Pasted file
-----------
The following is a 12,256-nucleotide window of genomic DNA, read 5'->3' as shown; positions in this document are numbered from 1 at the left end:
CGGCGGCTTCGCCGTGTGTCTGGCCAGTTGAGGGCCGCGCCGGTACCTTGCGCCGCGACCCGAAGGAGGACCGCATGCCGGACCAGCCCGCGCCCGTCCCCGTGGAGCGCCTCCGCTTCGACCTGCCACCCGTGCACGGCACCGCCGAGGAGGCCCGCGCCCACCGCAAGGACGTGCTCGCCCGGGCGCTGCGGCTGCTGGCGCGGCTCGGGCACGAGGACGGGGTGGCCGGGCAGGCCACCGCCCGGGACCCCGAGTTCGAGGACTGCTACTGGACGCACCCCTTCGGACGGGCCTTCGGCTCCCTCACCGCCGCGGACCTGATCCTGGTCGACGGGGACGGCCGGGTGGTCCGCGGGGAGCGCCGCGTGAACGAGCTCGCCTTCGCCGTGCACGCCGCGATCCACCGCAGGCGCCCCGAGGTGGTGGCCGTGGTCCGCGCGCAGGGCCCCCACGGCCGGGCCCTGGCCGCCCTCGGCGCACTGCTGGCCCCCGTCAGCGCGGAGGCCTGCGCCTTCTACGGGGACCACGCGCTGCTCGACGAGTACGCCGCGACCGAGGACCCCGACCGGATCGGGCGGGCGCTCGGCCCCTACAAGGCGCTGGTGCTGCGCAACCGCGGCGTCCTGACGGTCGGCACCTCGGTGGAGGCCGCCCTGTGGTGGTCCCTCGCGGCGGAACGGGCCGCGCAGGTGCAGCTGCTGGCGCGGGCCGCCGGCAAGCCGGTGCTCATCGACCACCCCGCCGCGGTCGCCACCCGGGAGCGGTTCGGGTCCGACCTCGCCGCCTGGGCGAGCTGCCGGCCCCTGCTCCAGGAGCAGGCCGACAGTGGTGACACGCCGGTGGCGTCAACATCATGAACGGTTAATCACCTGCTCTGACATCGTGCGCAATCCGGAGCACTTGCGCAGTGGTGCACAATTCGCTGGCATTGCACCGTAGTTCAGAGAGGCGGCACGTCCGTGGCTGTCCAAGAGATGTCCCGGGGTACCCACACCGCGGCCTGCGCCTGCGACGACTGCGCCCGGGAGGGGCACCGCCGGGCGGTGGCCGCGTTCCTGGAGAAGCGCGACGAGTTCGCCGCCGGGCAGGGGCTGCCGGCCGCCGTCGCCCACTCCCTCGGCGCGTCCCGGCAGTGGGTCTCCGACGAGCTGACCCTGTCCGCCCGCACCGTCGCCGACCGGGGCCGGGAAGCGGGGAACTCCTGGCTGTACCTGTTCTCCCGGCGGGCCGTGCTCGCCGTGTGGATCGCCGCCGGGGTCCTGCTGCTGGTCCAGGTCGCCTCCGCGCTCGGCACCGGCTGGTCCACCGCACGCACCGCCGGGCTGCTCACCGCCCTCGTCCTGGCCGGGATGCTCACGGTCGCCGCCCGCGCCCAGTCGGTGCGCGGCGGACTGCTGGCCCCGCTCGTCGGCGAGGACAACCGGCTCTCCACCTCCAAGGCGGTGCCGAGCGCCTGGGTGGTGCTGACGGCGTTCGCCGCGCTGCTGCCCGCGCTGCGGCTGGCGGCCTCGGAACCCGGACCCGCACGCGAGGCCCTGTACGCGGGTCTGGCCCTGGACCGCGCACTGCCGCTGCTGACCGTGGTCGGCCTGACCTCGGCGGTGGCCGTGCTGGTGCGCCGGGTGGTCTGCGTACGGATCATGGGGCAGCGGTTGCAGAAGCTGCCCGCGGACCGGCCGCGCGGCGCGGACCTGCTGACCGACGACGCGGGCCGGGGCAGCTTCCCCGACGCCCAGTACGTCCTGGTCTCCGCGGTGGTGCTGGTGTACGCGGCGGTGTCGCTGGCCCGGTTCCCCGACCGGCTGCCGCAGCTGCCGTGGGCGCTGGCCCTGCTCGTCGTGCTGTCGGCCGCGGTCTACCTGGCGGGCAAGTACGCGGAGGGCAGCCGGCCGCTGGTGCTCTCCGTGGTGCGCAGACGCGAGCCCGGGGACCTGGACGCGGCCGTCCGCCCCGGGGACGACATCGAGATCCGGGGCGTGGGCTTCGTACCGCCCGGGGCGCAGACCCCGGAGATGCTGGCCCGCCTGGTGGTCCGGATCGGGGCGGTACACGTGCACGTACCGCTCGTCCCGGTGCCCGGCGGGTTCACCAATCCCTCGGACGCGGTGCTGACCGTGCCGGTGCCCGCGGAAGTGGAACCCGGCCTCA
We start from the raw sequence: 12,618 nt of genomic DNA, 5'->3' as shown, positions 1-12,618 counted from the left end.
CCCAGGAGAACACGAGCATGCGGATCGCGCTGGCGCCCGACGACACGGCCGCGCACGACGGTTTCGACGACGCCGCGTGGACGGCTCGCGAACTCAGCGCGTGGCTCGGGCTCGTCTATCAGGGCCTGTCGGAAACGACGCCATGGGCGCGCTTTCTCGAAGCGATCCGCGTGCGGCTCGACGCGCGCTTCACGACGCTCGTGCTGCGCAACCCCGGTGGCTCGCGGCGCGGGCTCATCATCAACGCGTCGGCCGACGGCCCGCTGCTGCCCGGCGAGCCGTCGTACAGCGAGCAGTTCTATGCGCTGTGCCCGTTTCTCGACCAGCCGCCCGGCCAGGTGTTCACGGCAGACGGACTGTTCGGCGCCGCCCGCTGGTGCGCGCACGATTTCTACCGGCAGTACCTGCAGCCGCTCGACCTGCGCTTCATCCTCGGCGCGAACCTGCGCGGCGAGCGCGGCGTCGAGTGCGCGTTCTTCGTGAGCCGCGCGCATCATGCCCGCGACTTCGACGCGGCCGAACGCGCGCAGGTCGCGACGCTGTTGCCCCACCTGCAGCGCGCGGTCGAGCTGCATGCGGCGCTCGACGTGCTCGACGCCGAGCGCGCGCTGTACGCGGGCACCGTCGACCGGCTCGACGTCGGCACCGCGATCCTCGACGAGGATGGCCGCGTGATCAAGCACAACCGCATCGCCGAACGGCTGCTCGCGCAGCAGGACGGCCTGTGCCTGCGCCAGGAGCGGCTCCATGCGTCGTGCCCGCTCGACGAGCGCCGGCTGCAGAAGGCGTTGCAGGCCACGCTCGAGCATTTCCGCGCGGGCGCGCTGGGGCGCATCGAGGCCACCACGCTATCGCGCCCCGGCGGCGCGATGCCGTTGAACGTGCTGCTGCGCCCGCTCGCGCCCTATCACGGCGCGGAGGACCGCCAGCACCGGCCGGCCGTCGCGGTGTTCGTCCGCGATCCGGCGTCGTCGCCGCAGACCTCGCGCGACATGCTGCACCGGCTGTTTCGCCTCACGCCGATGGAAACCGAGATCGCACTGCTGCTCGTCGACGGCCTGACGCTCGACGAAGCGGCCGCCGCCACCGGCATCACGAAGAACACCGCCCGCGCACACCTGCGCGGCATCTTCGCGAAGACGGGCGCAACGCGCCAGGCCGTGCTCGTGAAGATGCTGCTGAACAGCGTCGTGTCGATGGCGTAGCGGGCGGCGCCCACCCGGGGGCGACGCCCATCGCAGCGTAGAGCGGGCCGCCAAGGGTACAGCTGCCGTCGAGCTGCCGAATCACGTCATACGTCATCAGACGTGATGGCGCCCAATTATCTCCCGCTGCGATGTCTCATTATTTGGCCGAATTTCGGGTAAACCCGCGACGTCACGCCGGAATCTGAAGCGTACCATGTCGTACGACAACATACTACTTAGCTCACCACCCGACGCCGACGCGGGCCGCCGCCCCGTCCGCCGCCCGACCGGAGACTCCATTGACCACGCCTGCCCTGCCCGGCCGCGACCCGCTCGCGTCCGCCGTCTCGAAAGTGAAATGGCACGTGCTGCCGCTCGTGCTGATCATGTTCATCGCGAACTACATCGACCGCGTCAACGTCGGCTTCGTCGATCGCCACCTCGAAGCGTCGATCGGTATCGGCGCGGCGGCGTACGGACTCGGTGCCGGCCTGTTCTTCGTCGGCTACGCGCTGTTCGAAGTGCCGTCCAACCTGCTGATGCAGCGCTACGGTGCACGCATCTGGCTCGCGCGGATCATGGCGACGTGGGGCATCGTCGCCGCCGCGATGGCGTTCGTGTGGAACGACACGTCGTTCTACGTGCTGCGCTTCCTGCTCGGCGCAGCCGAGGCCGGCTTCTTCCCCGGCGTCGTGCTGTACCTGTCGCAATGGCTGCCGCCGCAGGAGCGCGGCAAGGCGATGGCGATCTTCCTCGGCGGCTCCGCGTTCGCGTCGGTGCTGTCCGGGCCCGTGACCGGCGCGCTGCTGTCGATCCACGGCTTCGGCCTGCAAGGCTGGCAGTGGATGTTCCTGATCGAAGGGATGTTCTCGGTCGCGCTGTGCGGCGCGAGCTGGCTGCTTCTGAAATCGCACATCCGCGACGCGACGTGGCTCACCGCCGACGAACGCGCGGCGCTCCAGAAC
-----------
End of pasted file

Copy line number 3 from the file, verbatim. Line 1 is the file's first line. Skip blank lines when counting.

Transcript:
We start from the raw sequence: 12,618 nt of genomic DNA, 5'->3' as shown, positions 1-12,618 counted from the left end.